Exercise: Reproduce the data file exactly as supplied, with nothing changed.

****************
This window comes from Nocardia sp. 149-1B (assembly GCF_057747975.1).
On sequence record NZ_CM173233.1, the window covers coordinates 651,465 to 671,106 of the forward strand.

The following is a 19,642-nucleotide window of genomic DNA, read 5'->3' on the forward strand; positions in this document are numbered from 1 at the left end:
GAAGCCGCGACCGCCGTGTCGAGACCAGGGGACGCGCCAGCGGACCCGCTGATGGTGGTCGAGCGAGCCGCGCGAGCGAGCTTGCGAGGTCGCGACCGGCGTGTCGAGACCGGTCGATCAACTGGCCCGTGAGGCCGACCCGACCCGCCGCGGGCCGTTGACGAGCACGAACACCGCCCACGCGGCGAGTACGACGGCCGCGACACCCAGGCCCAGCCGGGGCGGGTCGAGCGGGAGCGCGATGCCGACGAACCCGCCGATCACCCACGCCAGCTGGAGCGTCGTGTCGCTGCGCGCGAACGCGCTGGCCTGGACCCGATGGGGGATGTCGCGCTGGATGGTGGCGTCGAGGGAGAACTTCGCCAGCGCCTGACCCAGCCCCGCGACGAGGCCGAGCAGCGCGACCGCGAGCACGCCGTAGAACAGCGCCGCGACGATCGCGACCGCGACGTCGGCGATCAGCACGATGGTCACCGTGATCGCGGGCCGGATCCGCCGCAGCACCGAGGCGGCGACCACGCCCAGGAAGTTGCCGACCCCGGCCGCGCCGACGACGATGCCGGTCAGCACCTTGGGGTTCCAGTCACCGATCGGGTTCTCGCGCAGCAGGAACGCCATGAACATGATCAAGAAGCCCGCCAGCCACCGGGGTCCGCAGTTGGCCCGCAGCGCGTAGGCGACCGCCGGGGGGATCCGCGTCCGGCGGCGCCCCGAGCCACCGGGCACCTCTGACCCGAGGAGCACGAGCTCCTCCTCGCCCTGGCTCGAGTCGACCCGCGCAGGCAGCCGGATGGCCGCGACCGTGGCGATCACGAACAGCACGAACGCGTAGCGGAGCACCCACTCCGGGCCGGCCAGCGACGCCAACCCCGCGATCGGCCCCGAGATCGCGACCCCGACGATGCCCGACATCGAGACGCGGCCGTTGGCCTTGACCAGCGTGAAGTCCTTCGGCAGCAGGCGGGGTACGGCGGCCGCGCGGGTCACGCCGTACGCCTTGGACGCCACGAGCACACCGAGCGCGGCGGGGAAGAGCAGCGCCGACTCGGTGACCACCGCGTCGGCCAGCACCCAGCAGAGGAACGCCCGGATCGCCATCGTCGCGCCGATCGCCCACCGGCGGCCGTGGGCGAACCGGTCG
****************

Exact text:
This window comes from Nocardia sp. 149-1B (assembly GCF_057747975.1).
On sequence record NZ_CM173233.1, the window covers coordinates 651,465 to 671,106 of the forward strand.

The following is a 19,642-nucleotide window of genomic DNA, read 5'->3' on the forward strand; positions in this document are numbered from 1 at the left end:
GAAGCCGCGACCGCCGTGTCGAGACCAGGGGACGCGCCAGCGGACCCGCTGATGGTGGTCGAGCGAGCCGCGCGAGCGAGCTTGCGAGGTCGCGACCGGCGTGTCGAGACCGGTCGATCAACTGGCCCGTGAGGCCGACCCGACCCGCCGCGGGCCGTTGACGAGCACGAACACCGCCCACGCGGCGAGTACGACGGCCGCGACACCCAGGCCCAGCCGGGGCGGGTCGAGCGGGAGCGCGATGCCGACGAACCCGCCGATCACCCACGCCAGCTGGAGCGTCGTGTCGCTGCGCGCGAACGCGCTGGCCTGGACCCGATGGGGGATGTCGCGCTGGATGGTGGCGTCGAGGGAGAACTTCGCCAGCGCCTGACCCAGCCCCGCGACGAGGCCGAGCAGCGCGACCGCGAGCACGCCGTAGAACAGCGCCGCGACGATCGCGACCGCGACGTCGGCGATCAGCACGATGGTCACCGTGATCGCGGGCCGGATCCGCCGCAGCACCGAGGCGGCGACCACGCCCAGGAAGTTGCCGACCCCGGCCGCGCCGACGACGATGCCGGTCAGCACCTTGGGGTTCCAGTCACCGATCGGGTTCTCGCGCAGCAGGAACGCCATGAACATGATCAAGAAGCCCGCCAGCCACCGGGGTCCGCAGTTGGCCCGCAGCGCGTAGGCGACCGCCGGGGGGATCCGCGTCCGGCGGCGCCCCGAGCCACCGGGCACCTCTGACCCGAGGAGCACGAGCTCCTCCTCGCCCTGGCTCGAGTCGACCCGCGCAGGCAGCCGGATGGCCGCGACCGTGGCGATCACGAACAGCACGAACGCGTAGCGGAGCACCCACTCCGGGCCGGCCAGCGACGCCAACCCCGCGATCGGCCCCGAGATCGCGACCCCGACGATGCCCGACATCGAGACGCGGCCGTTGGCCTTGACCAGCGTGAAGTCCTTCGGCAGCAGGCGGGGTACGGCGGCCGCGCGGGTCACGCCGTACGCCTTGGACGCCACGAGCACACCGAGCGCGGCGGGGAAGAGCAGCGCCGACTCGGTGACCACCGCGTCGGCCAGCACCCAGCAGAGGAACGCCCGGATCGCCATCGTCGCGCCGATCGCCCACCGGCGGCCGTGGGCGAACCGGTCG